Clay Tidwell
Minister Match connected me with a church, had the details for every aspect of the process already taken care of, and communicated well. It was a very easy process, and now I am a youth minister in Miami, Florida!  I was very impressed with the ...
Sam Wilson - Youth Minister, Sunset Church of Christ
The Minister Match team was very professional. The entire process was very transparent. It was structured and organized, which made it a whole lot easier. I felt that the team also had a genuine concern for the Lord's church and His ministers. ...
Joshua Duboise - Family Minister, Mesa Church of Christ
Minister Match was kind to me, followed up really well, and tried to be as helpful as possible. I believe they give a lot of attention to the candidates and care about their part of the process.
Kerry Williams - Minister, Waterford Church of Christ
I think that because of the format that was there and the process that we followed, it made us stand out to our quality group of finalists who had other lines in the water looking for opportunities. When it came time to offer our finalist the ...
Joel Shelton - Search Committee Chairman, Commerce Church of Christ
I was grateful for the guidance of Minister Match through the complex and time-intensive search process. John was responsive, supportive and knowledgable. Communication was excellent and flexible around my availability as a volunteer search ...
Brandon Clark - Youth Minister Search Committee Chairman, Mesa Church of Christ
From my standpoint as one of the elders, I can say we were pleased with the process, and feel the time and money spent was well worth it. We felt we received excellent service from your firm, and because we were among the first to use your service ...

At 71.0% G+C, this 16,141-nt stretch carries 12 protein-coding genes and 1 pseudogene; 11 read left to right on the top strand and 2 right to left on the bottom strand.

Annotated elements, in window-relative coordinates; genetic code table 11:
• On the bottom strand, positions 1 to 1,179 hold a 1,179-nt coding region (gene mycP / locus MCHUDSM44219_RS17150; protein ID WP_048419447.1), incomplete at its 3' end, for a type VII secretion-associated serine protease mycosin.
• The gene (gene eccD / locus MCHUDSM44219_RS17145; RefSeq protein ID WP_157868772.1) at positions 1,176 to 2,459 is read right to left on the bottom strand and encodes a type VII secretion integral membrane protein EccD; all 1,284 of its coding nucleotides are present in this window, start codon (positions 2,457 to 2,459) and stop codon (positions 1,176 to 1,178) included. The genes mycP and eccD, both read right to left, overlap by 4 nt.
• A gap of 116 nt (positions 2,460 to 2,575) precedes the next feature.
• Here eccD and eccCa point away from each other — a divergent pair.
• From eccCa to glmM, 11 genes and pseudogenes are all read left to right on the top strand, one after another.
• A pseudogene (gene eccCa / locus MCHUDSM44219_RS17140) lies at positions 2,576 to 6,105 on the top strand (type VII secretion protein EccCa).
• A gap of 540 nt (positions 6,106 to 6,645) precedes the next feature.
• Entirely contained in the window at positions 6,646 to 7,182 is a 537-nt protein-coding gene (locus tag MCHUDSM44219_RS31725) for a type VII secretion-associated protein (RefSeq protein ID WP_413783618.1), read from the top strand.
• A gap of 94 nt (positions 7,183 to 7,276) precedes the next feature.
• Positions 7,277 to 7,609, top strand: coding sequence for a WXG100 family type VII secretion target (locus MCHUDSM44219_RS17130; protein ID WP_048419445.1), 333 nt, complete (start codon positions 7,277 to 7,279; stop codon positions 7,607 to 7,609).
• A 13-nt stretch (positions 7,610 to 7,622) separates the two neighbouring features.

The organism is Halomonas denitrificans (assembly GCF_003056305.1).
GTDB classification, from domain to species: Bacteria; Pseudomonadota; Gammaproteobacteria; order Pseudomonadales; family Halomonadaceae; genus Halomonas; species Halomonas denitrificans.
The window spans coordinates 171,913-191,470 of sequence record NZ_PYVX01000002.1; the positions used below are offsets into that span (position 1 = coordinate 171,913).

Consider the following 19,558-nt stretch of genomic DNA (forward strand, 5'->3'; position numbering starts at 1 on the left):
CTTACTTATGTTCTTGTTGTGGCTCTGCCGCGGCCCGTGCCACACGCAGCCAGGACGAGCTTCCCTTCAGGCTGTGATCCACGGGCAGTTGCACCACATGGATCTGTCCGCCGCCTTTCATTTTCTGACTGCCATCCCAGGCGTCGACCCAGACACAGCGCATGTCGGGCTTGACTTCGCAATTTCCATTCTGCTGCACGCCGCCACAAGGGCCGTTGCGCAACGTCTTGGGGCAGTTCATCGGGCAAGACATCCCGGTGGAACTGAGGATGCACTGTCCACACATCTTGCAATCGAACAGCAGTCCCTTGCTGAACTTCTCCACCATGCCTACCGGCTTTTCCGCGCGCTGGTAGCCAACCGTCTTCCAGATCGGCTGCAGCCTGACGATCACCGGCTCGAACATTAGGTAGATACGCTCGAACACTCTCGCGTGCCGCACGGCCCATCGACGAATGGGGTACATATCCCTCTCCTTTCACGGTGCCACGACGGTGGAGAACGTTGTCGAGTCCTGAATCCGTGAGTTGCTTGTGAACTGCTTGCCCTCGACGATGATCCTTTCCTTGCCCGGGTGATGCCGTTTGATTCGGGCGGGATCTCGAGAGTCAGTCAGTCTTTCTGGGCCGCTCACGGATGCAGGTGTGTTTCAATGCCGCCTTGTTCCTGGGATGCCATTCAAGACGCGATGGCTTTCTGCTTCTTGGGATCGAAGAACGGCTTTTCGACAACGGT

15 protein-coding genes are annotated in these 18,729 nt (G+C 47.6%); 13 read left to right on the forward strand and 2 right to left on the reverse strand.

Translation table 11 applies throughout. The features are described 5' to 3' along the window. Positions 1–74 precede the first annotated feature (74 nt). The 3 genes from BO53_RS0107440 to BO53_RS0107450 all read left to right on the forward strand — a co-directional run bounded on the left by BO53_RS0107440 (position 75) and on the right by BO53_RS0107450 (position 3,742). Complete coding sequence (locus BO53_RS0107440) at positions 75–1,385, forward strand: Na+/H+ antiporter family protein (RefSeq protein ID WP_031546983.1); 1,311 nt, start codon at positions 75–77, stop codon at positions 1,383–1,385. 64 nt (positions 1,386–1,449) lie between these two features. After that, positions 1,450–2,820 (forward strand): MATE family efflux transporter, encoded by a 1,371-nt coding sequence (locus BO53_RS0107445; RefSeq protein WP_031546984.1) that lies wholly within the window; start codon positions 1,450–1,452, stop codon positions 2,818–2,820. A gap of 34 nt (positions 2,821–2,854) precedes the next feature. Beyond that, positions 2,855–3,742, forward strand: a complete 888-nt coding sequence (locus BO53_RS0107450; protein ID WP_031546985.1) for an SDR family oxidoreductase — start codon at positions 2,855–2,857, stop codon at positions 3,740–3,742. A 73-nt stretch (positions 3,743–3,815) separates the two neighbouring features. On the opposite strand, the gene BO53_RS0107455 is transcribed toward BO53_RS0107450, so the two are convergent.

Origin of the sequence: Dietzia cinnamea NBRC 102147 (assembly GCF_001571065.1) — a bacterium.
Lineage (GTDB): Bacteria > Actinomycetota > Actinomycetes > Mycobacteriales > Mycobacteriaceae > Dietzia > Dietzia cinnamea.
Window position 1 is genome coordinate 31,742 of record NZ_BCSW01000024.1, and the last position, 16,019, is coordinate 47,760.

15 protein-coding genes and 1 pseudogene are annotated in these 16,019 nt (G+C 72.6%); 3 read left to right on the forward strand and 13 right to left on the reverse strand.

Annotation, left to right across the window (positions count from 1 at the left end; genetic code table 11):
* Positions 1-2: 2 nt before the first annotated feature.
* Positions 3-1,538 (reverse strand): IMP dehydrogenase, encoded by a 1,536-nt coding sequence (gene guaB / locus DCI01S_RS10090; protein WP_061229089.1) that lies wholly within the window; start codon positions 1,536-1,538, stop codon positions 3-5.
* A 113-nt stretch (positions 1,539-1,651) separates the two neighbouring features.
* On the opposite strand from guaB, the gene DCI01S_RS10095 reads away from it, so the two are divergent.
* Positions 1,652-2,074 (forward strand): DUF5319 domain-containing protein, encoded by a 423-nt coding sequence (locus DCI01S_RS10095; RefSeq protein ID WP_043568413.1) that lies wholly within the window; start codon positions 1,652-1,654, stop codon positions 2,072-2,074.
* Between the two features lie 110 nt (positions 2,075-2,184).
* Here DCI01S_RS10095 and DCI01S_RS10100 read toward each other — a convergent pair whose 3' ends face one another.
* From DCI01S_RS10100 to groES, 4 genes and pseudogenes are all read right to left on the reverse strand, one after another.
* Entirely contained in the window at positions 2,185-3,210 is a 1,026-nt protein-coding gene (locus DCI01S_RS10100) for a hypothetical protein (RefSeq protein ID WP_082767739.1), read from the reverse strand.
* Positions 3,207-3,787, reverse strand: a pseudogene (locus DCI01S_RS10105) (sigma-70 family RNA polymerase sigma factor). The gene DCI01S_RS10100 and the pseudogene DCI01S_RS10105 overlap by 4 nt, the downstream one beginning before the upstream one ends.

Bob Perkins - Elder, Sunset Church of Christ
We had a very good experience with Minister Match.  This was not the first time we had searched for a minister, but it was the first time we used a search firm.  Our experience with Minister Match was a complete success.  In previous searches, we ...
Jim Holway - Minister, Sunset Church of Christ
The process was well marketed and we were provided ample information to help explain the steps to the congregation.  The book that accompanied the information was very valuable and I referred to it often during the process.  As the search team ...
Bill Gaw - Search Committee Chariman, Waterford Church of Christ

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ABC Blocks

Your congregation has just hired a minister, and it seems like they are the perfect fit. Congratulations! There is one more step to the process, though, and it is just as important as the process of finding the right minister. You might have heard people refer to how the “first hundred days” of someone’s job usually sets the tone for their entire career with that organization. The same is true with ministers. Just as your congregation is going through a major transition, so is your new minister. The first few months of a job are a stressful time, and it is the job of the elders and search committee to help your new minister through their transition.

We refer to this as the “On-Boarding Stage.” Since the “first hundred days” is so important to the rest of a minister’s career with your congregation, we believe this stage is one of the keys to reducing minister turnover in the church. In this post, we want to talk about a few of the things that a new minister needs from their congregation during this transition period. We will refer to them as the ABC’s of the On-Boarding Phase.